Hookah Smoking: A Rising Tuberculosis Health Risk Behavior

October 2008

Medical History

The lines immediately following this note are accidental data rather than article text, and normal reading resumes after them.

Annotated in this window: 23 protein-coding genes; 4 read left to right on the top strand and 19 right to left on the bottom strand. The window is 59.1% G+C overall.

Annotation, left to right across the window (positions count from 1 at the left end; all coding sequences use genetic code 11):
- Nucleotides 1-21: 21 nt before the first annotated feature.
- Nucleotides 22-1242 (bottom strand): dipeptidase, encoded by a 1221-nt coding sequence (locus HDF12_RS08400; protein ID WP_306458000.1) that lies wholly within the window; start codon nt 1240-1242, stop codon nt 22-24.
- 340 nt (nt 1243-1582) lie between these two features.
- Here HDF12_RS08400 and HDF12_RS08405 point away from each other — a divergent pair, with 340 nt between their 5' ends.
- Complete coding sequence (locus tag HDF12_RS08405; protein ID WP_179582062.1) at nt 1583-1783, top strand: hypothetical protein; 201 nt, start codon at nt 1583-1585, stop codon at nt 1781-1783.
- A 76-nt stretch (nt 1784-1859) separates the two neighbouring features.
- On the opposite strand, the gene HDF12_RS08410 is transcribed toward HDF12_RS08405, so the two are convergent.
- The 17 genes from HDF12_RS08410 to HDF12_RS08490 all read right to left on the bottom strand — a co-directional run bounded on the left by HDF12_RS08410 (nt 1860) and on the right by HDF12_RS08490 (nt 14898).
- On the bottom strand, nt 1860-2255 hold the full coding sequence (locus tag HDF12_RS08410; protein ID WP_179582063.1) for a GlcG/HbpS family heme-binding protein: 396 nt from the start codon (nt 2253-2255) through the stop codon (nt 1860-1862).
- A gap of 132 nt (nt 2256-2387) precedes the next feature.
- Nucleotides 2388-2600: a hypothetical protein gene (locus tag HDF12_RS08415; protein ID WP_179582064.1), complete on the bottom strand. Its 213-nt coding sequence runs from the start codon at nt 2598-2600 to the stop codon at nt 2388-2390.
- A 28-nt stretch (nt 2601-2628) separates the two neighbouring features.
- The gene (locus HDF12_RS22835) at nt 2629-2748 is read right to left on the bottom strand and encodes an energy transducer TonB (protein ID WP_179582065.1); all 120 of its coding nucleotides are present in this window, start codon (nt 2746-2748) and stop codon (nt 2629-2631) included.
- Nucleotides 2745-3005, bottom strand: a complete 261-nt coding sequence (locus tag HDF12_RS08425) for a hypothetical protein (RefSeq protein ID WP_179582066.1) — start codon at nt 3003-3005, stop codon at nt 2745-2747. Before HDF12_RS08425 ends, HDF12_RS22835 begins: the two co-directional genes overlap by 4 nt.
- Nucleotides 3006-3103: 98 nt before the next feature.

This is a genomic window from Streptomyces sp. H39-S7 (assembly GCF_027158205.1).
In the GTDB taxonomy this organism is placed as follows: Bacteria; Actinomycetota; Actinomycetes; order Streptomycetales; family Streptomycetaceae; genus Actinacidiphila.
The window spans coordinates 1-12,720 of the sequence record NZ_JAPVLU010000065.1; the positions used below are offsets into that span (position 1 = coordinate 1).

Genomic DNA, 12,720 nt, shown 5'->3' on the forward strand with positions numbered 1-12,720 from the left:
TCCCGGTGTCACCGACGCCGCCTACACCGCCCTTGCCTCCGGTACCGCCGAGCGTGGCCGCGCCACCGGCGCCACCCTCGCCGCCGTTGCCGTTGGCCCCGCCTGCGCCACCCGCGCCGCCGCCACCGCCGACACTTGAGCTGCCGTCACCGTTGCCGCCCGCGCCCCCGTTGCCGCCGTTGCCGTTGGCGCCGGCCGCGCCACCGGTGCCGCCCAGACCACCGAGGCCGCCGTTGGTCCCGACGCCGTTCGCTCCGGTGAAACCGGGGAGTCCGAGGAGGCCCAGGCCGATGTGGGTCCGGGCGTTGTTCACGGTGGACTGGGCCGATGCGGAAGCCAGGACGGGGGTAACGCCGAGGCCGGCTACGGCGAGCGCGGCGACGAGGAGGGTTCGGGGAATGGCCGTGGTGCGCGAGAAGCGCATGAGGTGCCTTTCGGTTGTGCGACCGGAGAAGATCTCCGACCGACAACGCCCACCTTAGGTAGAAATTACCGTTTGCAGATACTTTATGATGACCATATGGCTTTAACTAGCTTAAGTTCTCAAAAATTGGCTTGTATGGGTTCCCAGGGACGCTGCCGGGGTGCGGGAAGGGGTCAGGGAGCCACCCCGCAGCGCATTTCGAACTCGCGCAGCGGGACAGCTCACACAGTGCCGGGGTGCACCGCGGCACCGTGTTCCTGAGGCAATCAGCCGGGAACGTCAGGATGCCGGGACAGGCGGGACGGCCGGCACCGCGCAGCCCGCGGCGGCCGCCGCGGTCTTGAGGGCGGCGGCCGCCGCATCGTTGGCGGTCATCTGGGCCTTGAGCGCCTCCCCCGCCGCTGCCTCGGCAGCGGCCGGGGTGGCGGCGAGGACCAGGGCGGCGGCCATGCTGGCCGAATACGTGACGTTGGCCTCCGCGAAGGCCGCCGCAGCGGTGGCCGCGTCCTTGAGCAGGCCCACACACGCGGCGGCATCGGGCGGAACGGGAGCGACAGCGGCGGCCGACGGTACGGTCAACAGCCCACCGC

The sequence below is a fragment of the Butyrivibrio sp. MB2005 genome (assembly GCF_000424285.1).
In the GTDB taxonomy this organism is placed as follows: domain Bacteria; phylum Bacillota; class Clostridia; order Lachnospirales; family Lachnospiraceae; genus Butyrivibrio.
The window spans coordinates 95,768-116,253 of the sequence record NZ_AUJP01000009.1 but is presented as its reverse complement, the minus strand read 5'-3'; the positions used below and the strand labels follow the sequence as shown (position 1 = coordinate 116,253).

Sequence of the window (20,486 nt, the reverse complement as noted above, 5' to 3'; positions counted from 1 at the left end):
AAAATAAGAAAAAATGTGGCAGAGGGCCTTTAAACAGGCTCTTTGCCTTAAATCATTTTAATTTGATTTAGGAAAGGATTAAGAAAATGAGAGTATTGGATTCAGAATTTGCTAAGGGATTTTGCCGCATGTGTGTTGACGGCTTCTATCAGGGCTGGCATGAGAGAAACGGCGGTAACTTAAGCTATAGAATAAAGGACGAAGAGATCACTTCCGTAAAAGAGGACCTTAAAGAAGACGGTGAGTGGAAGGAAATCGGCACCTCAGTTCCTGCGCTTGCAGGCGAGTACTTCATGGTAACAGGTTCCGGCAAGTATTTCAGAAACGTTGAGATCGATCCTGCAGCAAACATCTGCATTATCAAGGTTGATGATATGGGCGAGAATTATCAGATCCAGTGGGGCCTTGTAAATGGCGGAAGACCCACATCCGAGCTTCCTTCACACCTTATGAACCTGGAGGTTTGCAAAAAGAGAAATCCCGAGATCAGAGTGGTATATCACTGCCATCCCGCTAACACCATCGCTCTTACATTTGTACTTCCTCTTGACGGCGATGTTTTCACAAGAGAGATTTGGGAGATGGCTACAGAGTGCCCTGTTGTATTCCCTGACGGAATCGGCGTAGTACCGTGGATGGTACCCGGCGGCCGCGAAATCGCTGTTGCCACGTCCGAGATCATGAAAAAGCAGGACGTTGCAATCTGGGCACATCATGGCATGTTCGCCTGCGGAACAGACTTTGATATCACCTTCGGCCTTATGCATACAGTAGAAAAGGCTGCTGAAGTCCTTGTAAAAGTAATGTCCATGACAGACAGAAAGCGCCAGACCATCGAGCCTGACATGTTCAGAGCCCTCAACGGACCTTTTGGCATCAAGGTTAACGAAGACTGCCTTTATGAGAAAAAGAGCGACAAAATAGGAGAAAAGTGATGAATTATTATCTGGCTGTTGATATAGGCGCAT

A 20 year old Russian university student, who had entered the United States 2½ years earlier, was diagnosed with extremely drug resistant tuberculosis (XDR TB). She noted travel back to Russia 6 months prior to the onset of symptoms. She denied any previous history of tuberculosis (TB) or exposure to anyone with TB. She noted a "large red swelling" at the site of a TB skin test which she received prior to entry into the United States. She presented to an emergency room with fever, chills, and night sweats which had worsened over the previous week. She also noted a 2½ month history of cough, a six month history of fatigue, and weight loss of 10 pounds. In the week prior to admission she received antibiotics for a presumed community acquired pneumonia but her symptoms and chest radiograph worsened. She was admitted to the hospital and underwent bronchiolaviolar lavage which was positive on nucleic acid amplification for M. tuberculosis (TB) and Klebsiella, a bacterial pathogen which can cause severe pneumonia. Treatment with the standard four drug regimen of isoniazid, rifampin, ethambutol, and pyrazinamide was started along with broad spectrum antibiotics. She had resolution of her fever, but persistence of systemic symptoms of weight loss, fatigue and cough. Her culture grew M. tuberculosis which was resistant to isoniazid, ethambutol, rifampin, streptomycin, ethionamide, kanamycin, rifabutine, ofloxacin, levofloxacin, amikacin, and PAS and susceptible to capreomycin, ethambutol (on agar only), linezolid, clofazamine, and cycloserine; intermediate susceptibility to moxifloxacin at an MIC of 1.0ug/ml was noted. This resistance pattern met the World Health Organization (WHO) definition of XDR-TB: TB that is resistant to isoniazid, rifampin, a fluoroquinolone, and at least one of the three second-line injectable drugs (amikacin, kanamycin, or capreomycin). Medical consultants from Heartland recommended hospitalization for isolation and initiation of therapy. After eight weeks of treatment with capreomycin, linezolid, moxifloxacin, clofazamine, and cycloserine, she converted her cultures to negative. She has tolerated the regimen very well and at least 24 months of treatment is planned for completion of therapy.